Topic 1.1: What are the nutrients?

Nutrients are chemical substances required by the body to sustain basic functions.1 They are important for cellular functions and energy production.1,2 They are divided into macronutrients and micronutrients.

The Main Nutrients

Macronutrients (Carbohydrates, Proteins, Fat)

Macronutrients are needed in large quantities and provide the body with energy.

Carbohydrates are the main energy source of the human diet.

  • Examples of food sources include bread, rice, milk, potatoes, spaghetti and starchy foods.

Proteins are responsible for cell and tissue growth and are significant during periods of rapid growth (childhood, adolescence, pregnancy)

  • Examples of food sources include meat, fish, eggs, nuts, dairy and legumes.

Fat is a source and storage of energy. There are unsaturated (good) and saturated (bad) fats. An important subcategory of unsaturated fat is the essential fatty acids that the body cannot make itself and should be taken from foods.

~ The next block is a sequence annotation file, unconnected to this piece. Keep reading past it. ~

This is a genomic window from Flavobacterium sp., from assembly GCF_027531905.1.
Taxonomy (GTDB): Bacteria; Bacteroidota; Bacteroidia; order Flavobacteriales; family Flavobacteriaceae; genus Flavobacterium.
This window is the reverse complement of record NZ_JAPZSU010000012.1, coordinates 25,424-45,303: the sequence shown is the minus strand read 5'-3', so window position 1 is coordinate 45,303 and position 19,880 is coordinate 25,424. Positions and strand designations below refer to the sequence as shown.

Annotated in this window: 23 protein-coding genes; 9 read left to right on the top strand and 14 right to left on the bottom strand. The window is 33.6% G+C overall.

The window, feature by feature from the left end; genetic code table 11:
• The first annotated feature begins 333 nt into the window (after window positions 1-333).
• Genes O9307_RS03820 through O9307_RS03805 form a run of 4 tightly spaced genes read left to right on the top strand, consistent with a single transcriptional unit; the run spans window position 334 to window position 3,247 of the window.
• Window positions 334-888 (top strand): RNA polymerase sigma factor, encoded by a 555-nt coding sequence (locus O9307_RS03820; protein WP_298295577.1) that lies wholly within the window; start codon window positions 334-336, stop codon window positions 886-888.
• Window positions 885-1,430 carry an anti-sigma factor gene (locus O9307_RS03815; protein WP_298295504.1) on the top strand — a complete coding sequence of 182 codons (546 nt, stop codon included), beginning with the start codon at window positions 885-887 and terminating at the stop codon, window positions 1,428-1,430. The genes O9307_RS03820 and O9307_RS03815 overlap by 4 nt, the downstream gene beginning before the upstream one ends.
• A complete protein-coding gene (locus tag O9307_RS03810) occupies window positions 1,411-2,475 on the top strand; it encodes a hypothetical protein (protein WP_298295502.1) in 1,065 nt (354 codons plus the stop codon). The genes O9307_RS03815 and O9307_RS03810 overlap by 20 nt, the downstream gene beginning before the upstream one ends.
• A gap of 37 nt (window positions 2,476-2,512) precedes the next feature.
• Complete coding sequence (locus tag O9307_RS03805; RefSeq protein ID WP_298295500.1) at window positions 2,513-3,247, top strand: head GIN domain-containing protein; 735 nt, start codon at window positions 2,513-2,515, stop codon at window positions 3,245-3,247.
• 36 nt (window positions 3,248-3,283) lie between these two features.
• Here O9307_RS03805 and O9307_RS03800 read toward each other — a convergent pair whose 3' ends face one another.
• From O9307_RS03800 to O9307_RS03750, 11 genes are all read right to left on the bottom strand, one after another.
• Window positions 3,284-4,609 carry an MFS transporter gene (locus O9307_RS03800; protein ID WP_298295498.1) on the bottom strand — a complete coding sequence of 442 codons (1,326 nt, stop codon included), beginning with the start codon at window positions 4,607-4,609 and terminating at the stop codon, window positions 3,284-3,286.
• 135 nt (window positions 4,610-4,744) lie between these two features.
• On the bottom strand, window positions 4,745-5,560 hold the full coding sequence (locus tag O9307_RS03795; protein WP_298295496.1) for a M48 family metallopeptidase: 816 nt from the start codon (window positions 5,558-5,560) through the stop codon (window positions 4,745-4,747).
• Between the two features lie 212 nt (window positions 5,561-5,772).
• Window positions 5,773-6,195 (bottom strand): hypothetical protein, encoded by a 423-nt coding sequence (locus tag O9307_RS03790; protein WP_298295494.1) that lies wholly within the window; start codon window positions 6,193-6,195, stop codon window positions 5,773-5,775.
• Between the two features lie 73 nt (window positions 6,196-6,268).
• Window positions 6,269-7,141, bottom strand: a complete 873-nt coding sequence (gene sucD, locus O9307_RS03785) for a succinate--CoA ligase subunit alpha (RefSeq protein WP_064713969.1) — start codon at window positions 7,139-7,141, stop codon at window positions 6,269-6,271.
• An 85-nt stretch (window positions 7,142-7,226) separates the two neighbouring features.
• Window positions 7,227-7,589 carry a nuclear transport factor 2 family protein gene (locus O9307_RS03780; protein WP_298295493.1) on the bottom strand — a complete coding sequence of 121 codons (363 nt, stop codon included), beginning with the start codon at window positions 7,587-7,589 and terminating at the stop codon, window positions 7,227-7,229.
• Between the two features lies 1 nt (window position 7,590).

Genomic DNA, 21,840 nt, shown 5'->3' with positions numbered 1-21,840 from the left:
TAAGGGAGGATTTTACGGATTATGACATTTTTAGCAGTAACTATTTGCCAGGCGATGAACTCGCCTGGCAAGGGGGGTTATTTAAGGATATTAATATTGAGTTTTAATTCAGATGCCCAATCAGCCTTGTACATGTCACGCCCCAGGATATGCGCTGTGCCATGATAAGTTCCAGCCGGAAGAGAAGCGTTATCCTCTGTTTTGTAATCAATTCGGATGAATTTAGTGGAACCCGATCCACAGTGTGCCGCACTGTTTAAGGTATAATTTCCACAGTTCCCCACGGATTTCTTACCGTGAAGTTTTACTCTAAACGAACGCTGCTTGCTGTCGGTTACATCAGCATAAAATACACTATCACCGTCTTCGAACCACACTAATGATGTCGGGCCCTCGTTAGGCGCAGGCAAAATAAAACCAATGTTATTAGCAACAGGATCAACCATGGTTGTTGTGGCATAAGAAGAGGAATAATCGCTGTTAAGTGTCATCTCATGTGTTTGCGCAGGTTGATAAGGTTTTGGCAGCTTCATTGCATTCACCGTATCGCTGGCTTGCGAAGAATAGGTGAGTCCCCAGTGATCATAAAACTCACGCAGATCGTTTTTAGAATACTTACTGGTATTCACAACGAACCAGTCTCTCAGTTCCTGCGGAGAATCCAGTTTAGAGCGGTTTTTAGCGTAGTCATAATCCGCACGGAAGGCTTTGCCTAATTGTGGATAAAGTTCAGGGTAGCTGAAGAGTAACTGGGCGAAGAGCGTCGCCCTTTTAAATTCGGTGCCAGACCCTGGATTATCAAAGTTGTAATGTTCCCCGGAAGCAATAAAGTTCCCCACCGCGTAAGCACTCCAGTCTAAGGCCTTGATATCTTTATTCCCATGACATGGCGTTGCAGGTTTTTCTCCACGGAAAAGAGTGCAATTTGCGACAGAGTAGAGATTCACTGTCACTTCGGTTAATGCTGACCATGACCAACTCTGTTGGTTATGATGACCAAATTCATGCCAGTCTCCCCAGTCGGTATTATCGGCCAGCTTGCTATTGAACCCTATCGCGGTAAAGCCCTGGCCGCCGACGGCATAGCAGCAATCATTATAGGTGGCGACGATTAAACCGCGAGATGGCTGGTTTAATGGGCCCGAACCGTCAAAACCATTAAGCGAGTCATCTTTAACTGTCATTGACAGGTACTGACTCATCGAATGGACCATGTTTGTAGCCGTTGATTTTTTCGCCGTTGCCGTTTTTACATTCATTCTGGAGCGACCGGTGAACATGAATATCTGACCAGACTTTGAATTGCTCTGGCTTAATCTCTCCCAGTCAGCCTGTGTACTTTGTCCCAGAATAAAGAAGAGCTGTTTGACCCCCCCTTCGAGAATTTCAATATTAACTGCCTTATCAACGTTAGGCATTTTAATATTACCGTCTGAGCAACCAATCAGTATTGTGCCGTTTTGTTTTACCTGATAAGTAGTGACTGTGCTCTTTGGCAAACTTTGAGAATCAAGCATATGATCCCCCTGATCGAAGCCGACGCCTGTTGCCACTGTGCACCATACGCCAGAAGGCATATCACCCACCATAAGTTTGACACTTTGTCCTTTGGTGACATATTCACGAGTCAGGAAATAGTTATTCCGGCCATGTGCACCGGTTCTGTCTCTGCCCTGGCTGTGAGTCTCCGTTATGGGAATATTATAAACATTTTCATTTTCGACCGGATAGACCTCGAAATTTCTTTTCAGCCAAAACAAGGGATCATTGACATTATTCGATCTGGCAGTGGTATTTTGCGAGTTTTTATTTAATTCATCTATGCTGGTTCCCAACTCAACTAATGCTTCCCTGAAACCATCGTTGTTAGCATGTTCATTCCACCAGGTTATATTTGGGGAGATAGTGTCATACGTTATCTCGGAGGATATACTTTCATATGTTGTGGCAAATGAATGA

• Unsaturated Fat Sources: fatty cuts of meat, savory snacks, palm oil
  • Saturated Fat Sources: avocados, nuts, olive oil
  • Essential Fatty Acids Sources: oily fish such as sardines and mackerel.

Micronutrients (Vitamins, Minerals)

Micronutrients are needed in small amounts and are vital for the function and development of the body.

Vitamins are essential components of maintaining optimal health. Each vitamin has a different function. There are water-soluble (dissolved in water) and fat-soluble (absorbed by fat) vitamins.

  • Water-Soluble Vitamins are vitamin C and vitamins of the B complex (e.g., B1, B2, B12)
  • Fat-Soluble Vitamins are vitamins A, D, E and K

Minerals are elements our bodies need to function; they can be found on the earth and in foods.

  • Minerals are calcium, iron, fluoride, iodine, magnesium, phosphorous, potassium, selenium, sodium and zinc.